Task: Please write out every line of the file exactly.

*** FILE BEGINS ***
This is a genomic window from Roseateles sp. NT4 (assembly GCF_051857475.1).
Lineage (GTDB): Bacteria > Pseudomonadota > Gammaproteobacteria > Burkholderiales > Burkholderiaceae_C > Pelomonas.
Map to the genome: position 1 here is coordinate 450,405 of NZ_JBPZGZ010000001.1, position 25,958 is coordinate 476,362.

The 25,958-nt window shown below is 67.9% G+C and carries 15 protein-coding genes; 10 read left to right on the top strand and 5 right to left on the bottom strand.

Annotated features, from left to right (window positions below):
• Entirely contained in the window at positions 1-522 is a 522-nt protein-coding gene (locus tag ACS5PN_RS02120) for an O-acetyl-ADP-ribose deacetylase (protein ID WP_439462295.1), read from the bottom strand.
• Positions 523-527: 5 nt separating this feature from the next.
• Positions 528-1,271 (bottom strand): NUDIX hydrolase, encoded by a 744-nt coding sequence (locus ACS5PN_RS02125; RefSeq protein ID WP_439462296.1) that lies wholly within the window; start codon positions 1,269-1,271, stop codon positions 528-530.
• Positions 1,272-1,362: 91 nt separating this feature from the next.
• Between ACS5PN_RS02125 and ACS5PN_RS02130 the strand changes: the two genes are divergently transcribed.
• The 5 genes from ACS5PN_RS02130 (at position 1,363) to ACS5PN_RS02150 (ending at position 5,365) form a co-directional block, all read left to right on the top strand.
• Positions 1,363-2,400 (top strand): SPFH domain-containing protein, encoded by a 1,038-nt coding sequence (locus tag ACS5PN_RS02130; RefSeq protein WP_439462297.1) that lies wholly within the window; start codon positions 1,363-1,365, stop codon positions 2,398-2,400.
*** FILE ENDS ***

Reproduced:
This is a genomic window from Roseateles sp. NT4 (assembly GCF_051857475.1).
Lineage (GTDB): Bacteria > Pseudomonadota > Gammaproteobacteria > Burkholderiales > Burkholderiaceae_C > Pelomonas.
Map to the genome: position 1 here is coordinate 450,405 of NZ_JBPZGZ010000001.1, position 25,958 is coordinate 476,362.

The 25,958-nt window shown below is 67.9% G+C and carries 15 protein-coding genes; 10 read left to right on the top strand and 5 right to left on the bottom strand.

Annotated features, from left to right (window positions below):
• Entirely contained in the window at positions 1-522 is a 522-nt protein-coding gene (locus tag ACS5PN_RS02120) for an O-acetyl-ADP-ribose deacetylase (protein ID WP_439462295.1), read from the bottom strand.
• Positions 523-527: 5 nt separating this feature from the next.
• Positions 528-1,271 (bottom strand): NUDIX hydrolase, encoded by a 744-nt coding sequence (locus ACS5PN_RS02125; RefSeq protein ID WP_439462296.1) that lies wholly within the window; start codon positions 1,269-1,271, stop codon positions 528-530.
• Positions 1,272-1,362: 91 nt separating this feature from the next.
• Between ACS5PN_RS02125 and ACS5PN_RS02130 the strand changes: the two genes are divergently transcribed.
• The 5 genes from ACS5PN_RS02130 (at position 1,363) to ACS5PN_RS02150 (ending at position 5,365) form a co-directional block, all read left to right on the top strand.
• Positions 1,363-2,400 (top strand): SPFH domain-containing protein, encoded by a 1,038-nt coding sequence (locus tag ACS5PN_RS02130; RefSeq protein WP_439462297.1) that lies wholly within the window; start codon positions 1,363-1,365, stop codon positions 2,398-2,400.